The demand for action against the ‘war criminals’ from the principal parties is a bit mystifying for during their long rules in previous years they had done precious little about it. Some of the prominent characters who top the list of ‘war criminals’ are former army officers—mostly out of the country now. It may be that some sections in the Bangladesh army too are not very enthusiastic about initiating any move against the guilty men of 1971. At best, the army might like to see the Jamaat cut down to size, lest it create trouble for the interim government, which has apparently managed to establish peace in the country frequently ravaged by natural disaster.
But since the previous government had failed to prosecute the ‘war criminals’ it will be a surprise if the temporary government, in office till elections scheduled late next year are held, does move against the ‘war criminals.’ The present Dhaka administration is believed to favour action by private citizens. If that is the official stand it is merely seeking a way out for no private citizen can undertake an exercise as important and elaborate as proceeding against people involved in crimes against humanity a good 36 years ago.
The only reason why the question of prosecution of the ‘war criminals’ never fades away is that at popular level it is linked to the country’s identity, pride and dignity. Many in Bangladesh think that the failure to take action against the ‘war criminals’ is an unpardonable sin. They are the ones who want the guilty men of 1971 tried for genocide and crimes against humanity. They see the atrocities by the Pakistani army in 1971 as history’s biggest genocide on par with the crimes of Hitler who had ordered mass slaughter of the Jews in the name of ethnic cleansing. The Pakistani Generals, who used to call the Bangladeshis an ‘inferior race’, had repeated the same exercise in Bangladesh. One Bangladeshi commentator had wondered if there is any country in the world where those who opposed the birth of a nation and collaborated with its enemies are able to go about their business without any fear of prosecution. At one time one of the ‘war criminal’ was representing the country as ambassador in a friendly country.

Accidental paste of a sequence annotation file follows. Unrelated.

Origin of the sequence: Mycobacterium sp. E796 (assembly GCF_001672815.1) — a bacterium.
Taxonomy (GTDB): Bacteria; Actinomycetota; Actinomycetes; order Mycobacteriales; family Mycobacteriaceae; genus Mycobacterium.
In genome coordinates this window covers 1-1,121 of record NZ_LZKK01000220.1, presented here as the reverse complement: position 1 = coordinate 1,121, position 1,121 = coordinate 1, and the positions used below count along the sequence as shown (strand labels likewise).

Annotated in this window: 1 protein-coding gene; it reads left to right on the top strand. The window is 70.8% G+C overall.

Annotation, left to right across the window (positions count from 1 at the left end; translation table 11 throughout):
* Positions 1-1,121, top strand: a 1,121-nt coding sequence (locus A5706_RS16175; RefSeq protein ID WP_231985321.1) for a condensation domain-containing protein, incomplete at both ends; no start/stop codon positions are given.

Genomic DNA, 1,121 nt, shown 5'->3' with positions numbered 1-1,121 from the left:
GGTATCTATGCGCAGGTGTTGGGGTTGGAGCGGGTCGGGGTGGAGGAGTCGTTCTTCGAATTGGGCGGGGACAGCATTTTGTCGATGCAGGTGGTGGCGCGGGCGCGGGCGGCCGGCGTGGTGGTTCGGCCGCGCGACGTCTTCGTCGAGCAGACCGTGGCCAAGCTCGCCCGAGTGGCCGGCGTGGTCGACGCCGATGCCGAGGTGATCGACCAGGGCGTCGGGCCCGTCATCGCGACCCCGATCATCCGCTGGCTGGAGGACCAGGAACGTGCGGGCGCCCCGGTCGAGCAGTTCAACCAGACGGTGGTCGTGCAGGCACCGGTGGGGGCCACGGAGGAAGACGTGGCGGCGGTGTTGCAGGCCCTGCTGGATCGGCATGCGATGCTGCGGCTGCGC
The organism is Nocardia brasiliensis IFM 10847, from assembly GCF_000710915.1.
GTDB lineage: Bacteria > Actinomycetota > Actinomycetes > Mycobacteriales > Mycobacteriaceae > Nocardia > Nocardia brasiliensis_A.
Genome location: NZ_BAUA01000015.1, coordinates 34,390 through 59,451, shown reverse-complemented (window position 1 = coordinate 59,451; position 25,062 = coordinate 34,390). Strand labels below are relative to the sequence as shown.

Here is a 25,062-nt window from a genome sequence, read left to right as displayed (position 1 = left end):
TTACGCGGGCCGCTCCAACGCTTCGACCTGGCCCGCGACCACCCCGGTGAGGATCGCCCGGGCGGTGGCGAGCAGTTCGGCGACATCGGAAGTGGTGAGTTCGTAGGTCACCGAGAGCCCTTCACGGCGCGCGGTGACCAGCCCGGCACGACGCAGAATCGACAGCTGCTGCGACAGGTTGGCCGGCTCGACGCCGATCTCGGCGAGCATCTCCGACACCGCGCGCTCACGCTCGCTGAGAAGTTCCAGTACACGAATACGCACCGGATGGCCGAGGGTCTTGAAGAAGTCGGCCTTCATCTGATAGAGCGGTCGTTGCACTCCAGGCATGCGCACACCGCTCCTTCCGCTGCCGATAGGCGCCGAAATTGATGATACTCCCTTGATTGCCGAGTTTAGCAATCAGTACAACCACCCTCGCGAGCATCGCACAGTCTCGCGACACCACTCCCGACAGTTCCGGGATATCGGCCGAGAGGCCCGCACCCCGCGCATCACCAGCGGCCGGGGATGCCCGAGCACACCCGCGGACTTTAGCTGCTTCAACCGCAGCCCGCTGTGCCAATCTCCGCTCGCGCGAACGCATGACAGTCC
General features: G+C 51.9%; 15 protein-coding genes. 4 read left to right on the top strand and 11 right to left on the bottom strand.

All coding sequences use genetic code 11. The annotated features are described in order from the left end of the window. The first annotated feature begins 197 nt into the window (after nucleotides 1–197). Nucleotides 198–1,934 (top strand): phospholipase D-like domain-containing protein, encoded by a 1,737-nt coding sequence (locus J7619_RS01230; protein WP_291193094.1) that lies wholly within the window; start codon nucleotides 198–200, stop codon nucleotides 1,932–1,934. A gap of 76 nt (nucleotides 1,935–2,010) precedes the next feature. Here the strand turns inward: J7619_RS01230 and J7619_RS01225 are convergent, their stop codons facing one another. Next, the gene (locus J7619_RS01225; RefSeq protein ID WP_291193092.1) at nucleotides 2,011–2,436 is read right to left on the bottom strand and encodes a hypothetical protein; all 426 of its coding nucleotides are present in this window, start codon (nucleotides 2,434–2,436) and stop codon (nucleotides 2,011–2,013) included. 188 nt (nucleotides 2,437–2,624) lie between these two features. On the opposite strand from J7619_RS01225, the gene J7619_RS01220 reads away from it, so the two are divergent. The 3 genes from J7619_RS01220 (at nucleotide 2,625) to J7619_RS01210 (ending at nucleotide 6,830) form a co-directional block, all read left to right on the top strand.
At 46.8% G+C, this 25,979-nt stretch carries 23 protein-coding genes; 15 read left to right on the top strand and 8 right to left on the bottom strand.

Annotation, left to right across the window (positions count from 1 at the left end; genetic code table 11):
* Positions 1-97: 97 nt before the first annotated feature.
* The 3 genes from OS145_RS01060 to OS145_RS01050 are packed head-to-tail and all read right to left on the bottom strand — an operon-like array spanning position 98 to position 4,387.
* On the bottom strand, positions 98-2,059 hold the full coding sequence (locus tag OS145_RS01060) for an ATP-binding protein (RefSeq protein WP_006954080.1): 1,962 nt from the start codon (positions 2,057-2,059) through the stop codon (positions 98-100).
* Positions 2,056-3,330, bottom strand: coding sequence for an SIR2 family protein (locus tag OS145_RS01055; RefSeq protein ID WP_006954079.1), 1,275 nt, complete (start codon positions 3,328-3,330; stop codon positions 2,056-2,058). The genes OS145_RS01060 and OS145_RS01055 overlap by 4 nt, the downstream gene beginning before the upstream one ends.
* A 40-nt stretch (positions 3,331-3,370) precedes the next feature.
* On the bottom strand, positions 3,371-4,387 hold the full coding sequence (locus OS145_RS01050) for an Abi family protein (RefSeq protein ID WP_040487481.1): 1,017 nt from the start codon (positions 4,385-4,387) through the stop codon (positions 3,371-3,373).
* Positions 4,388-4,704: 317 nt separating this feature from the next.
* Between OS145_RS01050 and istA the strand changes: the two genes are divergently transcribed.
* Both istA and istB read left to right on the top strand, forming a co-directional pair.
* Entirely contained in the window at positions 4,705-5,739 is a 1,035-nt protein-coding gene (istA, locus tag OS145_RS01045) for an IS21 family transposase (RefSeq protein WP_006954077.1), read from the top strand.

But the undeserving freedom for the ‘war criminals’ has been a gift of the strange politics of Bangladesh, which is full of irreconcilable differences between the two main political figures and their mutual dislike and distrust. To the outside world it was Sheikh Mujib-ur Rahman who led the war of independence in Bangladesh. But that is not how some of the politicians, including the BNP leadership, see it. The BNP downgraded his role while playing up the role of Khaleda Zia’s husband, an army General who had staged a coup to come to power.
It could well be the result of subtle efforts by Pakistan which has extensive ISI network in Bangladesh, but Bangladeshis, like Pakistanis, are prone to see an ‘Indian hand’ in just about every unpleasant development in their country. India is said to be lurking even behind the demand for prosecution of ‘war criminals.’
Considerable number of Bangladeshis believe that India wants to annexe their country and its ‘help’ in the 1971 liberation war was part of that design. The demand for action against the ‘war criminals’ may be a move to restore the national pride but many in the country oppose it simply because they perceive it as something that will help India achieve that alleged Indian aim. That should be a good enough reason not to expect any movement on the demand for action against ‘war criminals’!